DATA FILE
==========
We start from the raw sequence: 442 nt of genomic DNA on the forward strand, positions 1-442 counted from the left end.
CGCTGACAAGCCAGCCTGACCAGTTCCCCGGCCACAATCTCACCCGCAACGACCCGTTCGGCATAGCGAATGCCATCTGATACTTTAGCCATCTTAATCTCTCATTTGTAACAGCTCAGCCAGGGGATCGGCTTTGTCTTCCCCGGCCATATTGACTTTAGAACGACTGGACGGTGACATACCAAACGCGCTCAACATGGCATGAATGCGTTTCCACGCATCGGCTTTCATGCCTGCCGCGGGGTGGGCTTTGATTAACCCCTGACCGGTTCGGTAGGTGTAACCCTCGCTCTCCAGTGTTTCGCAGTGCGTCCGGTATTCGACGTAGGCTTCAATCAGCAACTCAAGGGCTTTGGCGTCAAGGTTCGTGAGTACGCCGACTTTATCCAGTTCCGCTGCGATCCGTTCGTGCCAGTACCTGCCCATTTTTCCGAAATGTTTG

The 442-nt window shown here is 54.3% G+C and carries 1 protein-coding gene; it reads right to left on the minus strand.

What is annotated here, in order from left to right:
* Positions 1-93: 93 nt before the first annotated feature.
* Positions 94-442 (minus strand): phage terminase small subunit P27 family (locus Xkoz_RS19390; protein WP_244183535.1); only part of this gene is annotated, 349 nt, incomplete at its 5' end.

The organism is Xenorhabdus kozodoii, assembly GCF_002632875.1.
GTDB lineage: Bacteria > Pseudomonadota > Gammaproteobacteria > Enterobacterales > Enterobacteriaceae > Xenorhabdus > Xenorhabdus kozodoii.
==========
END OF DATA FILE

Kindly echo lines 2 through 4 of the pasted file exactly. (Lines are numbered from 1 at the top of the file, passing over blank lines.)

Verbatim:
CGCTGACAAGCCAGCCTGACCAGTTCCCCGGCCACAATCTCACCCGCAACGACCCGTTCGGCATAGCGAATGCCATCTGATACTTTAGCCATCTTAATCTCTCATTTGTAACAGCTCAGCCAGGGGATCGGCTTTGTCTTCCCCGGCCATATTGACTTTAGAACGACTGGACGGTGACATACCAAACGCGCTCAACATGGCATGAATGCGTTTCCACGCATCGGCTTTCATGCCTGCCGCGGGGTGGGCTTTGATTAACCCCTGACCGGTTCGGTAGGTGTAACCCTCGCTCTCCAGTGTTTCGCAGTGCGTCCGGTATTCGACGTAGGCTTCAATCAGCAACTCAAGGGCTTTGGCGTCAAGGTTCGTGAGTACGCCGACTTTATCCAGTTCCGCTGCGATCCGTTCGTGCCAGTACCTGCCCATTTTTCCGAAATGTTTG

The 442-nt window shown here is 54.3% G+C and carries 1 protein-coding gene; it reads right to left on the minus strand.

What is annotated here, in order from left to right: